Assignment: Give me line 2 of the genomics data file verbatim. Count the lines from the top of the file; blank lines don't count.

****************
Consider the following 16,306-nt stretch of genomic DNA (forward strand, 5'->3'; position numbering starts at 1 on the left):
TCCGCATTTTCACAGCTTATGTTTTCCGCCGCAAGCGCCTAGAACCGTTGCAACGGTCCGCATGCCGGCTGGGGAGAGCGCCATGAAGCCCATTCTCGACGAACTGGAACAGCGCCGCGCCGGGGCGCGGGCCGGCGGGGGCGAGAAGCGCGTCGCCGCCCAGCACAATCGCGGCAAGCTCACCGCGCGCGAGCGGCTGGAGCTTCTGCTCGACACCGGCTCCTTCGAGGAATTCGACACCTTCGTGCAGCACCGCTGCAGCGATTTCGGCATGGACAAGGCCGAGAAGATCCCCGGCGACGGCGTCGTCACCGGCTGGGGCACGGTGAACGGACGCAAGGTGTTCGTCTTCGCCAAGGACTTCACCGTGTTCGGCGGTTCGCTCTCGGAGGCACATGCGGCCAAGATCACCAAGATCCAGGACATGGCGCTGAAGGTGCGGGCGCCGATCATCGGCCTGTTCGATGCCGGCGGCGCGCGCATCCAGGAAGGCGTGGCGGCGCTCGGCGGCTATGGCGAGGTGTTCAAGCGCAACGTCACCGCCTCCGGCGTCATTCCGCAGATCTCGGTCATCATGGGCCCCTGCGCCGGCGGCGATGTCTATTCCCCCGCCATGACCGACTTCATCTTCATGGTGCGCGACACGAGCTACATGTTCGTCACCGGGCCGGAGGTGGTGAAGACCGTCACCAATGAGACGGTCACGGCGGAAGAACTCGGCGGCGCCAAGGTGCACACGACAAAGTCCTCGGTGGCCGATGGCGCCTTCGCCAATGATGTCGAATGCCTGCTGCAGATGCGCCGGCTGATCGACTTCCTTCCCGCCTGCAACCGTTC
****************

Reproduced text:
TCCGCATTTTCACAGCTTATGTTTTCCGCCGCAAGCGCCTAGAACCGTTGCAACGGTCCGCATGCCGGCTGGGGAGAGCGCCATGAAGCCCATTCTCGACGAACTGGAACAGCGCCGCGCCGGGGCGCGGGCCGGCGGGGGCGAGAAGCGCGTCGCCGCCCAGCACAATCGCGGCAAGCTCACCGCGCGCGAGCGGCTGGAGCTTCTGCTCGACACCGGCTCCTTCGAGGAATTCGACACCTTCGTGCAGCACCGCTGCAGCGATTTCGGCATGGACAAGGCCGAGAAGATCCCCGGCGACGGCGTCGTCACCGGCTGGGGCACGGTGAACGGACGCAAGGTGTTCGTCTTCGCCAAGGACTTCACCGTGTTCGGCGGTTCGCTCTCGGAGGCACATGCGGCCAAGATCACCAAGATCCAGGACATGGCGCTGAAGGTGCGGGCGCCGATCATCGGCCTGTTCGATGCCGGCGGCGCGCGCATCCAGGAAGGCGTGGCGGCGCTCGGCGGCTATGGCGAGGTGTTCAAGCGCAACGTCACCGCCTCCGGCGTCATTCCGCAGATCTCGGTCATCATGGGCCCCTGCGCCGGCGGCGATGTCTATTCCCCCGCCATGACCGACTTCATCTTCATGGTGCGCGACACGAGCTACATGTTCGTCACCGGGCCGGAGGTGGTGAAGACCGTCACCAATGAGACGGTCACGGCGGAAGAACTCGGCGGCGCCAAGGTGCACACGACAAAGTCCTCGGTGGCCGATGGCGCCTTCGCCAATGATGTCGAATGCCTGCTGCAGATGCGCCGGCTGATCGACTTCCTTCCCGCCTGCAACCGTTC